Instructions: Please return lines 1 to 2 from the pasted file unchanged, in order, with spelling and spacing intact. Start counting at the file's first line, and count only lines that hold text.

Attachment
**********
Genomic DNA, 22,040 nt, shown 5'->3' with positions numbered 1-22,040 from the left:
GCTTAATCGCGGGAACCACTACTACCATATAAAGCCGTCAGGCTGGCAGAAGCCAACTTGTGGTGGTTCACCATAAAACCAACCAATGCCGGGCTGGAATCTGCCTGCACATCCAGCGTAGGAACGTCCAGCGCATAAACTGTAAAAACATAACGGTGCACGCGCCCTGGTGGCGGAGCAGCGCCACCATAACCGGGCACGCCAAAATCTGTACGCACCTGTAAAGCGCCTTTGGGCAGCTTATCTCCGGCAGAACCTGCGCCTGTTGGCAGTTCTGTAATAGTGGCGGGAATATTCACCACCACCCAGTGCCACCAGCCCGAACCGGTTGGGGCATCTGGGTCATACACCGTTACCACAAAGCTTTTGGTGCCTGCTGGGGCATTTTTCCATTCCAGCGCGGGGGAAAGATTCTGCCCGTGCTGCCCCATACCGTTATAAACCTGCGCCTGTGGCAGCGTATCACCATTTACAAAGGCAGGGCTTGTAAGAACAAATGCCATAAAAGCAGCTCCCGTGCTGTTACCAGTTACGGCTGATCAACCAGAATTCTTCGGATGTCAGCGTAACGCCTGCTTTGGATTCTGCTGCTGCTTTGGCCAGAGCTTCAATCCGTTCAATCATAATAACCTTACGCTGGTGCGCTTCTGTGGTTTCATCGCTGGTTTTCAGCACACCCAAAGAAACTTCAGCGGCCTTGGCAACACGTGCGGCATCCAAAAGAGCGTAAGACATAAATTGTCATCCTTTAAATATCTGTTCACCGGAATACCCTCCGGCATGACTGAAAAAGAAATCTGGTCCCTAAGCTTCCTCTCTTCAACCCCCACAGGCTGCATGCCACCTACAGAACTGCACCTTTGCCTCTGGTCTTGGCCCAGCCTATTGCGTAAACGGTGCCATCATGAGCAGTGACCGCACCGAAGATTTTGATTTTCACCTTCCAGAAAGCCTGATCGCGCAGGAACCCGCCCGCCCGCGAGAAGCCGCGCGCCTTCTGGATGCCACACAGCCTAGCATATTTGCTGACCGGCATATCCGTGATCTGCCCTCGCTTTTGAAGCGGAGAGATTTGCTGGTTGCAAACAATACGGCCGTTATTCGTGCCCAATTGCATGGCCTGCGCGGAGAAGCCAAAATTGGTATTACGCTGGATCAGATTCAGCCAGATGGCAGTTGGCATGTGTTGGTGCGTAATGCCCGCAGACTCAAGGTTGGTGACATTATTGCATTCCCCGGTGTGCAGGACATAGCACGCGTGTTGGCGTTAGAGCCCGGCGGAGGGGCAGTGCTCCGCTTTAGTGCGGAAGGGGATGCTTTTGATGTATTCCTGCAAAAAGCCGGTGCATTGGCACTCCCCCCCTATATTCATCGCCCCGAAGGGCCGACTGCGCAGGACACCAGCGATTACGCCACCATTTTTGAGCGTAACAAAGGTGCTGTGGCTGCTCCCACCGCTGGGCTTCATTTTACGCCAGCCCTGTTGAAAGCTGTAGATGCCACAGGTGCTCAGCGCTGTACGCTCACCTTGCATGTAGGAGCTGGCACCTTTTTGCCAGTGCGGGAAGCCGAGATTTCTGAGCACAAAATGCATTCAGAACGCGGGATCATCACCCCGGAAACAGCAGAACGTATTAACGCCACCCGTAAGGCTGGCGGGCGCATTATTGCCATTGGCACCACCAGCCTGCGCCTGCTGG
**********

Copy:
Genomic DNA, 22,040 nt, shown 5'->3' with positions numbered 1-22,040 from the left:
GCTTAATCGCGGGAACCACTACTACCATATAAAGCCGTCAGGCTGGCAGAAGCCAACTTGTGGTGGTTCACCATAAAACCAACCAATGCCGGGCTGGAATCTGCCTGCACATCCAGCGTAGGAACGTCCAGCGCATAAACTGTAAAAACATAACGGTGCACGCGCCCTGGTGGCGGAGCAGCGCCACCATAACCGGGCACGCCAAAATCTGTACGCACCTGTAAAGCGCCTTTGGGCAGCTTATCTCCGGCAGAACCTGCGCCTGTTGGCAGTTCTGTAATAGTGGCGGGAATATTCACCACCACCCAGTGCCACCAGCCCGAACCGGTTGGGGCATCTGGGTCATACACCGTTACCACAAAGCTTTTGGTGCCTGCTGGGGCATTTTTCCATTCCAGCGCGGGGGAAAGATTCTGCCCGTGCTGCCCCATACCGTTATAAACCTGCGCCTGTGGCAGCGTATCACCATTTACAAAGGCAGGGCTTGTAAGAACAAATGCCATAAAAGCAGCTCCCGTGCTGTTACCAGTTACGGCTGATCAACCAGAATTCTTCGGATGTCAGCGTAACGCCTGCTTTGGATTCTGCTGCTGCTTTGGCCAGAGCTTCAATCCGTTCAATCATAATAACCTTACGCTGGTGCGCTTCTGTGGTTTCATCGCTGGTTTTCAGCACACCCAAAGAAACTTCAGCGGCCTTGGCAACACGTGCGGCATCCAAAAGAGCGTAAGACATAAATTGTCATCCTTTAAATATCTGTTCACCGGAATACCCTCCGGCATGACTGAAAAAGAAATCTGGTCCCTAAGCTTCCTCTCTTCAACCCCCACAGGCTGCATGCCACCTACAGAACTGCACCTTTGCCTCTGGTCTTGGCCCAGCCTATTGCGTAAACGGTGCCATCATGAGCAGTGACCGCACCGAAGATTTTGATTTTCACCTTCCAGAAAGCCTGATCGCGCAGGAACCCGCCCGCCCGCGAGAAGCCGCGCGCCTTCTGGATGCCACACAGCCTAGCATATTTGCTGACCGGCATATCCGTGATCTGCCCTCGCTTTTGAAGCGGAGAGATTTGCTGGTTGCAAACAATACGGCCGTTATTCGTGCCCAATTGCATGGCCTGCGCGGAGAAGCCAAAATTGGTATTACGCTGGATCAGATTCAGCCAGATGGCAGTTGGCATGTGTTGGTGCGTAATGCCCGCAGACTCAAGGTTGGTGACATTATTGCATTCCCCGGTGTGCAGGACATAGCACGCGTGTTGGCGTTAGAGCCCGGCGGAGGGGCAGTGCTCCGCTTTAGTGCGGAAGGGGATGCTTTTGATGTATTCCTGCAAAAAGCCGGTGCATTGGCACTCCCCCCCTATATTCATCGCCCCGAAGGGCCGACTGCGCAGGACACCAGCGATTACGCCACCATTTTTGAGCGTAACAAAGGTGCTGTGGCTGCTCCCACCGCTGGGCTTCATTTTACGCCAGCCCTGTTGAAAGCTGTAGATGCCACAGGTGCTCAGCGCTGTACGCTCACCTTGCATGTAGGAGCTGGCACCTTTTTGCCAGTGCGGGAAGCCGAGATTTCTGAGCACAAAATGCATTCAGAACGCGGGATCATCACCCCGGAAACAGCAGAACGTATTAACGCCACCCGTAAGGCTGGCGGGCGCATTATTGCCATTGGCACCACCAGCCTGCGCCTGCTGG